Bush Frames Battle of 21st Century ; in a Major Speech, He Outlined Five Key Steps to Combat Terror
Howard LaFranchi writer of The Christian Science Monitor, The Christian Science Monitor
President Bush went on the offensive Thursday with a spirited justification for the war on terror that sought to refocus Americans on what he sees as the central undertaking of this century: defeating the forces of Islamic radicalism.
In a speech that outlined his administration's step-by-step plan for confronting the 21st century's "ideology of hatred" and that restated why the battle is so important, Mr. Bush sought to address not only waning attention to the war on terrorism but also the debate over exactly why the US and the West are targets.
Citing 9/11 and a string of terrorist acts since 2001 stretching from Bali to London, Bush said, "No act of ours invited the rage of the killers - and no concession, bribe, or act of appeasement would change ... their plans" for burying liberty.
With those words, the president is striving to end the debate over whether continuing terrorist acts are a response to US and Western policies - for example the war in Iraq - or a fulfillment of radical jihadists' own ideology.
"I don't think the president has ever been anything like this comprehensive," Anthony Cordesman, a terrorism expert at the Center for Strategic and International Studies in Washington, says of the speech. Not only was it a "coherent statement of American policy," but it "has implications that go far beyond what he has said before."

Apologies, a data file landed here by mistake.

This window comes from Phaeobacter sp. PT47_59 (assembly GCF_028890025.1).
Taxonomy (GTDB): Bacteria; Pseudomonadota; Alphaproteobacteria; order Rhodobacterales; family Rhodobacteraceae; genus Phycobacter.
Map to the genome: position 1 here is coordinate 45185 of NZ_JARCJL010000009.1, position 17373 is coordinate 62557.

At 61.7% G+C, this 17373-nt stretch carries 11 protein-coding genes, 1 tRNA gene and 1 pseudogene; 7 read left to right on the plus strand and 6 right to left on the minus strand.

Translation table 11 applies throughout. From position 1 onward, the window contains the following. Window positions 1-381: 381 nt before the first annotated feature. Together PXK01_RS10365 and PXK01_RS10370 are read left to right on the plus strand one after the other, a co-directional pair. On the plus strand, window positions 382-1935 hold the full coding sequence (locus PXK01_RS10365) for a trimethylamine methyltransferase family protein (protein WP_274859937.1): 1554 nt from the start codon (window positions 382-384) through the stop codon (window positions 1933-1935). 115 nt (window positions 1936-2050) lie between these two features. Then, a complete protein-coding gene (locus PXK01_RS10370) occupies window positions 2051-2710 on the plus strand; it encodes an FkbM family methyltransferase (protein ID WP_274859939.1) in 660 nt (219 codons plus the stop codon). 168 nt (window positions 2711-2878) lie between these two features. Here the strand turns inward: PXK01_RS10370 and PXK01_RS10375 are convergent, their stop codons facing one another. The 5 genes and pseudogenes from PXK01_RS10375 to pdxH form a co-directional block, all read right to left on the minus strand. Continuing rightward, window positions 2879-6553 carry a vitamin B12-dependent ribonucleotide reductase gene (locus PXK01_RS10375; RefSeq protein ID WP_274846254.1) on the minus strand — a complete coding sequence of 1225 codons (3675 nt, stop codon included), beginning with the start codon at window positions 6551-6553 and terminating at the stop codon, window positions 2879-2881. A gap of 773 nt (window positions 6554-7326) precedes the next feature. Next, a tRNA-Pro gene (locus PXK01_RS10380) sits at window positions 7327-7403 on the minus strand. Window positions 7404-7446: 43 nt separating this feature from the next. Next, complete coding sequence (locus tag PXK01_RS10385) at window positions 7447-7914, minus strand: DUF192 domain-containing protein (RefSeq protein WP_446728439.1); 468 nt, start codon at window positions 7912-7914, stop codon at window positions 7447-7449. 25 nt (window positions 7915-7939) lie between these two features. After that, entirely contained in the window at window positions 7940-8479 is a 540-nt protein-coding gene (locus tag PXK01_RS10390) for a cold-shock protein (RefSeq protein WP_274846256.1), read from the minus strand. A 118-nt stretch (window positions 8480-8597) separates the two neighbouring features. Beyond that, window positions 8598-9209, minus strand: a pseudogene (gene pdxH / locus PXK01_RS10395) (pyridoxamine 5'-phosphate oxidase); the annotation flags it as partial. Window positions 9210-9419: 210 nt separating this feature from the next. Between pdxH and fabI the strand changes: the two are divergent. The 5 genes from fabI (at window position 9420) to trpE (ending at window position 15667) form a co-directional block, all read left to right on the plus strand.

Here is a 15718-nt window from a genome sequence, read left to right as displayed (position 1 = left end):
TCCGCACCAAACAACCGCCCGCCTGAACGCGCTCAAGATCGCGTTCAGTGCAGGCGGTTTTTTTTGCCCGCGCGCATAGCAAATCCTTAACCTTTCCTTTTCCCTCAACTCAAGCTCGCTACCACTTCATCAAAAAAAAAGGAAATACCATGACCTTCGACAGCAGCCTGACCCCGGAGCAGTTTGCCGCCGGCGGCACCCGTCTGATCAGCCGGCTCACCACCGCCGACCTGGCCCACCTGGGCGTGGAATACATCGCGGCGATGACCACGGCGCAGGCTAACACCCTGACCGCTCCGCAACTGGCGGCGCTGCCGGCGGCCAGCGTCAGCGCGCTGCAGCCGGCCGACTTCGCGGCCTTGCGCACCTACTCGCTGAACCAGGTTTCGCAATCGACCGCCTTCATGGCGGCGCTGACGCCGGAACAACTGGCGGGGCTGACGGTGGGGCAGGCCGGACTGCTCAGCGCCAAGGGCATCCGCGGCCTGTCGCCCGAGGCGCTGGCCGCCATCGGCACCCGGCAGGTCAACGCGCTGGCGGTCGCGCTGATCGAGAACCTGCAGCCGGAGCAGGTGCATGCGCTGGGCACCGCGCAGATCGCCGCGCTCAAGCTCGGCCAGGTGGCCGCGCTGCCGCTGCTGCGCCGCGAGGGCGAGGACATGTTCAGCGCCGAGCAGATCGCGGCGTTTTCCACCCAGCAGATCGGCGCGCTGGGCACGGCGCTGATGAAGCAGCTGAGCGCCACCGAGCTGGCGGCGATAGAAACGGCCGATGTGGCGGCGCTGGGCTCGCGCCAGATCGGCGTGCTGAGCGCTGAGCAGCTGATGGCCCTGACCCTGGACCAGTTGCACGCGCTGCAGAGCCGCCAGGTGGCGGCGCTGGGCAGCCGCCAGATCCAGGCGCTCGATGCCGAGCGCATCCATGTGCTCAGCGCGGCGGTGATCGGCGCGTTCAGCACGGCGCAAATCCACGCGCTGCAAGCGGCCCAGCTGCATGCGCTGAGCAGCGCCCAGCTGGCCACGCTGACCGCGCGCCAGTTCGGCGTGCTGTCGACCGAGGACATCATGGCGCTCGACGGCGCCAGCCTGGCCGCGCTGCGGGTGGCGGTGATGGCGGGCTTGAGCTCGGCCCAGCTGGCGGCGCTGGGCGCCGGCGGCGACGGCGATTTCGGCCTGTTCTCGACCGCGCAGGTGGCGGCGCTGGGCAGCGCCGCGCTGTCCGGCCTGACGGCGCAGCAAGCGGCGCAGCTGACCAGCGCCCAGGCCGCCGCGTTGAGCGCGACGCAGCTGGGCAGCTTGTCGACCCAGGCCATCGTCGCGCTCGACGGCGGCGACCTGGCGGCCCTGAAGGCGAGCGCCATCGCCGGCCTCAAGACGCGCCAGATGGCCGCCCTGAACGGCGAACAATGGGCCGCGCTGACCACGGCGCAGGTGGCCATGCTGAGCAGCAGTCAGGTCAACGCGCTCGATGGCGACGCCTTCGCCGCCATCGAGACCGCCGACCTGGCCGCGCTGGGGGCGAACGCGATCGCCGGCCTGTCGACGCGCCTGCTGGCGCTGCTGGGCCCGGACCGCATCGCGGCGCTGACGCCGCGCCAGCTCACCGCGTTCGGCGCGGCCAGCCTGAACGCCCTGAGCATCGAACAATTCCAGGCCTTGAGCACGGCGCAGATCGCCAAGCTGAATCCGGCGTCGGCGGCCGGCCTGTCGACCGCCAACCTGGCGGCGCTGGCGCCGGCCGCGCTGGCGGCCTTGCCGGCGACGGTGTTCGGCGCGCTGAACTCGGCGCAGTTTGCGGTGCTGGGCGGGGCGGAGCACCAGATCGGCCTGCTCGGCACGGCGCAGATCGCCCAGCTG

For example, Bush repeatedly referred to Iran and Syria as countries that continue to abet terrorists around the world, and thus as players on the wrong side of the battle.
In his speech to the National Endowment for Democracy and with members of the Washington diplomatic corps present, Bush outlined a "comprehensive strategy" that includes:
* Preventing attacks before they occur.
* Improvement of homeland defenses against terrorists.
* Killing and capturing terrorist organization leaders.
* Denying weapons of mass destruction to "outlaw regimes" and others who would share and use them.
* Deny the sanctuary of outlaw regimes. (Bush accused Iran and Syria of a "long history of collaboration with terrorists.")
* Deny militants the control of any nation, as the Taliban once had in Afghanistan.
On that last point Bush made clear that he sees Al Qaeda in Iraq, under leader Abu Musab al- Zarqawi, as trying to take over Iraq to use as a launch pad for spreading its ideology throughout the Middle East. Calling Iraq "the central front" in the terrorists' "war against humanity," Bush said, "We must recognize Iraq as the central front in our war against terrorism."
To some analysts, the president's speech was an effort to shore up waning public support not just for Iraq but for the war on terrorism in general.
"What he's trying to do is say, 'It's still terrorism, stupid, and if we don't fight them they'll take over the world and the interests of Americans will be threatened," says Stephen Wayne, a political scientist at Georgetown University in Washington. "There's no change in the argument. …